It’s just that it feels like I am exaggerating the whole situation and this is connected to the whole, if I wasn’t that bad and hadn’t sunk that low, then surely I must need a less intense method of recovery?

It occurs to me that while you might not need the detox etc for the physical addition aspect, the mental side of it seems to require the same amount of intense effort to overcome whether you have a high or low bottom. I am finding that hard to get to grips with and without “coming out” I am not sure, long term, how to keep getting the support that I need or how to stay on track?

It’s not something I am panicked about, it is just something that I need to get my head round.

But for today, all is good. Off to a Summer party and totally not bothered about not drinking. Oh the boredom of worrying if the wine will be decent, will there be enough, is it rude to refill my glass again, where is the host? , let’s go home where I can drink however much I like!

Happy Sunny Sunday


9 thoughts on “Was I ever really that bad?

  1. Sometimes I go through all the things that I did and that happened to me as a result of my crazy blackout drinking, and I shudder. What I don’t do anymore is talk about it, not because I’m in denial, but because it Just Doesn’t Matter. It doesn’t matter to me anymore how bad I got or proving to others or myself how bad I got. What matters to me is that I was using wine as a way to fix and to escape. And, you can be experiencing small consequences or big ones, but at the end of the day, it just seems to me that they’re all sort of bad, you know?

    If anything, you are no longer putting yourself at risk of embarrassment, or giving your stomach and digestion a reason to work overtime–GREAT! That is GREAT. That is AWESOME. If someone else is doing that to themselves, who are you to judge, but also, why not take that moment to go, OK, great, I am not doing that to myself anymore and WHEW, and WOW, how amazing is that?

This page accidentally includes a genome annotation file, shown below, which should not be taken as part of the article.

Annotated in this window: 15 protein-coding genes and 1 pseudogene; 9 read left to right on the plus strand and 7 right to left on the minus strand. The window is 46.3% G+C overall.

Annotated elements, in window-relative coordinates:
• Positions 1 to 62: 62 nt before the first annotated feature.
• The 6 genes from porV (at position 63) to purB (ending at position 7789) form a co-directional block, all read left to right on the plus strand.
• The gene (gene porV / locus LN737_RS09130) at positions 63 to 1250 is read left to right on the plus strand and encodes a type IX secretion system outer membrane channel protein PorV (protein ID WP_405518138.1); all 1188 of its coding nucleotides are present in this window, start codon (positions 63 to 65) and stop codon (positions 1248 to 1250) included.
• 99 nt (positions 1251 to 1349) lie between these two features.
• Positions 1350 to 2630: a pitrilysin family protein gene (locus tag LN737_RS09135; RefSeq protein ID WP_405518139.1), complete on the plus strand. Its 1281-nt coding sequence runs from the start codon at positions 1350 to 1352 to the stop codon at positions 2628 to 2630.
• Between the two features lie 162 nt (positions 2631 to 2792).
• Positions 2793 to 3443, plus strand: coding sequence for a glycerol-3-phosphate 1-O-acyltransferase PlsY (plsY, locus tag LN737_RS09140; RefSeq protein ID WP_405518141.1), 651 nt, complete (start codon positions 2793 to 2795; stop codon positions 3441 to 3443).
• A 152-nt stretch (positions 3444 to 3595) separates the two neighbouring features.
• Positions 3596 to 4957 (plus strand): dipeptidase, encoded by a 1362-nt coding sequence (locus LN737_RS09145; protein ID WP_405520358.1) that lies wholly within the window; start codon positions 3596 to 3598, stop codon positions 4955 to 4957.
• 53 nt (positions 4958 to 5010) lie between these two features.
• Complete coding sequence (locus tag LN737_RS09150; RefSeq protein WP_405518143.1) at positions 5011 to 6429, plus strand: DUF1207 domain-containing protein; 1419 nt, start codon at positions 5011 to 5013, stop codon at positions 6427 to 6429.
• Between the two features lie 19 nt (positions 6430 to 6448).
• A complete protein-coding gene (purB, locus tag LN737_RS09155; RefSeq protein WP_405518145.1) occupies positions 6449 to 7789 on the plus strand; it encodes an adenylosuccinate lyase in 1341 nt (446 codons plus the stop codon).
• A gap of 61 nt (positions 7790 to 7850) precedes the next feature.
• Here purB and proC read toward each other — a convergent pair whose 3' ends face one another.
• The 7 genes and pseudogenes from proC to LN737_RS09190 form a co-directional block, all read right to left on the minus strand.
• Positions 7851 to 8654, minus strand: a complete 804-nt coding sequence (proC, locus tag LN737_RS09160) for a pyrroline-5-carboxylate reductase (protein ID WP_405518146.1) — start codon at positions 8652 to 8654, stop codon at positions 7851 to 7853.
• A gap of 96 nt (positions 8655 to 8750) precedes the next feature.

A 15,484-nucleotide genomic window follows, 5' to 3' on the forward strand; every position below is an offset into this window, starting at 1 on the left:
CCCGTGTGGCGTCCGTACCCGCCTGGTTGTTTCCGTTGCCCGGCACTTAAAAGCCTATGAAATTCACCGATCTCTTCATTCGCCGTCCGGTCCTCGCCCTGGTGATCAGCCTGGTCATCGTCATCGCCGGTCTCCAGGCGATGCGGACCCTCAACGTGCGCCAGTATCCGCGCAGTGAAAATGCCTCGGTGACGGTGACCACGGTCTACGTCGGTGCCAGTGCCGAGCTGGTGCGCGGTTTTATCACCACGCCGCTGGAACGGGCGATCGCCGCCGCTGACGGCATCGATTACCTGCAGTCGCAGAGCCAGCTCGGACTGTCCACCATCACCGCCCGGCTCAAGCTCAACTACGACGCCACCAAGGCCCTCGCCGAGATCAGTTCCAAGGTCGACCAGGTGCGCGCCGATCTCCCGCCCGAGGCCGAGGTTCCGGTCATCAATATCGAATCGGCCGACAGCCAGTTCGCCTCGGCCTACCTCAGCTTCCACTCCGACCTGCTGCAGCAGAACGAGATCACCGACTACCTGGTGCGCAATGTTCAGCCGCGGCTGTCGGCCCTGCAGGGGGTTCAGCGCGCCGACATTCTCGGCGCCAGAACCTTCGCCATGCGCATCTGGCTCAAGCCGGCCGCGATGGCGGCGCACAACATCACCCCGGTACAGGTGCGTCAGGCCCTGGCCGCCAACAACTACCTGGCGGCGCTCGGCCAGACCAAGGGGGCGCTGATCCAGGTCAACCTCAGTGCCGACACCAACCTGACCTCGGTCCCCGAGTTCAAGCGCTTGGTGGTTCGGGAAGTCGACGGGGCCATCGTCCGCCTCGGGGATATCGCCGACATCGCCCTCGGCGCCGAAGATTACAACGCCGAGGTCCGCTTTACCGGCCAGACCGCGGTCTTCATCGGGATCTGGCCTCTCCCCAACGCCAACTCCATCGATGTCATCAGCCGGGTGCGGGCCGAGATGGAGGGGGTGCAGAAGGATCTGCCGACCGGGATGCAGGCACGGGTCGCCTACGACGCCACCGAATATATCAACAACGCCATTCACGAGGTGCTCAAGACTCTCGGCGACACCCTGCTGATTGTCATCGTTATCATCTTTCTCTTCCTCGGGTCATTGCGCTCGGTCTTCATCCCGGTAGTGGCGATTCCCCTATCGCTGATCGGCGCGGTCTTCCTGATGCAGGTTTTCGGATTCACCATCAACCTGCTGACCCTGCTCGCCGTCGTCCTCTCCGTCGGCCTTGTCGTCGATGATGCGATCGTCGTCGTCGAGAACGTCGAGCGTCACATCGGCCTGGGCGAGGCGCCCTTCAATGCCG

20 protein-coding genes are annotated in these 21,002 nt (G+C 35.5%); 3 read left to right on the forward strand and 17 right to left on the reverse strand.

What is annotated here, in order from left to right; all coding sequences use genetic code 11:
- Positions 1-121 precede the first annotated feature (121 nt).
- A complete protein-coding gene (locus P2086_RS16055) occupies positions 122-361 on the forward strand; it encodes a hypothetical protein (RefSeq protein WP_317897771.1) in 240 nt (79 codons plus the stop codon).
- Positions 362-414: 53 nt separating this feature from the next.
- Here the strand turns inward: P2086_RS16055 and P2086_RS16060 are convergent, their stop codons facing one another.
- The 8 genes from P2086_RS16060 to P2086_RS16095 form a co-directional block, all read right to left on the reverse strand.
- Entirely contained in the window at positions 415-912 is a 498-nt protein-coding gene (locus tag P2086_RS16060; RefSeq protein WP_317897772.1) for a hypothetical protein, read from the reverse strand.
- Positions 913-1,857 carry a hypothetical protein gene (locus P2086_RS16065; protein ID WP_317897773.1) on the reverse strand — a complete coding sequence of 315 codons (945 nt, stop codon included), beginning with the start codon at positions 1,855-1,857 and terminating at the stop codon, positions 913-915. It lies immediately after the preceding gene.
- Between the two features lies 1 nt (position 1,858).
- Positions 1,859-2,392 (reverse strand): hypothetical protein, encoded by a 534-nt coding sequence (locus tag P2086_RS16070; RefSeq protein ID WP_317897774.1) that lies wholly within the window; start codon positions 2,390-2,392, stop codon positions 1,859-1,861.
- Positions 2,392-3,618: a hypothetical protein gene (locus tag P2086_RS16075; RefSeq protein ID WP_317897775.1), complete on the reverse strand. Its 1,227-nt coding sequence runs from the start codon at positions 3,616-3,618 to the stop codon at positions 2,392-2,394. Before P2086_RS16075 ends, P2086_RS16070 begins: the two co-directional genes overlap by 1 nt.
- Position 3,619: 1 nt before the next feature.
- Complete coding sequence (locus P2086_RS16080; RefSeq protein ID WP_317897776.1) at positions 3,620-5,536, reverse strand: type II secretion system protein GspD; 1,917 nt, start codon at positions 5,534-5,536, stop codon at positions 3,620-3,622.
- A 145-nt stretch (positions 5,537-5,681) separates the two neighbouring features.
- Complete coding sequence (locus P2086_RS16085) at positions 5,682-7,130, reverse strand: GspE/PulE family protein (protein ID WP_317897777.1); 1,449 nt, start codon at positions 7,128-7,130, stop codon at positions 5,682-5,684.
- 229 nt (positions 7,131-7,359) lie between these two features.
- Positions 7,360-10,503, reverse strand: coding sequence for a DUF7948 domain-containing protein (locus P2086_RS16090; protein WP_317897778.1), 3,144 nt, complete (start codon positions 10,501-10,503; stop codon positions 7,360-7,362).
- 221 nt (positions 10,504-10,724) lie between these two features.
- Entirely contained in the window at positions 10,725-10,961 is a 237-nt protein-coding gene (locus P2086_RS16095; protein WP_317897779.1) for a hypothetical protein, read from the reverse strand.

Carry on, Carrie, sober unicorn parade COMIN’ THROUGH! xxx

  2. I get what you’re saying. Unlike some of the bars in town, there really isn’t a drink minimum here. It’s not how low we sink or how bad it gets or how many DUI’s and stuff we have that determines our “alcoholicness”. We are if we see that we are. And we know when we are. The signs are there and we can relate to other alcoholics. But in relating, we don’t need to be comparing. That’s dangerous stuff there. I know because I used to compare my bottom to others and I often lost in the drama dept. But that’s not what it’s about at all. And you are aware of that.

    I just wrote about a guy who I work with who I sense doesn’t feel that he sunk low enough. he only drinks beer. Still has the family. No lost income. No major consequences. just drinks every single day, hides bottles, plans sprees, drinks secretly, etc. But I am sure in his heart, he doesn’t think he’s truly an alcoholic, even though we met at a meeting. Difference is that he is unaware. You are aware. Makes a big difference.

    You’re not a fraud, and I think you know that at some deep level. Believe me, detox isn’t fun. At all. Worst experience of my life. Wouldn’t want my worst enemy there. Treatment was fine, and I needed it badly, but it’s not entirely fun either, even though it saved my life. All the other things you hear and read about may sound interesting, but are painful things.

    Why do we feel that we must flame out big time to be redeemed? If you catch cancer right at the onset and they fix it with a tiny snip, are you less of a cancer victim than the person who has mid or late stage cancer and has major surgery and needs long term care and rehab to get back on their feet?

    Great post – lots to chew on 🙂

    And you’re at where you need to be, as they say.


  3. Hi Carrie,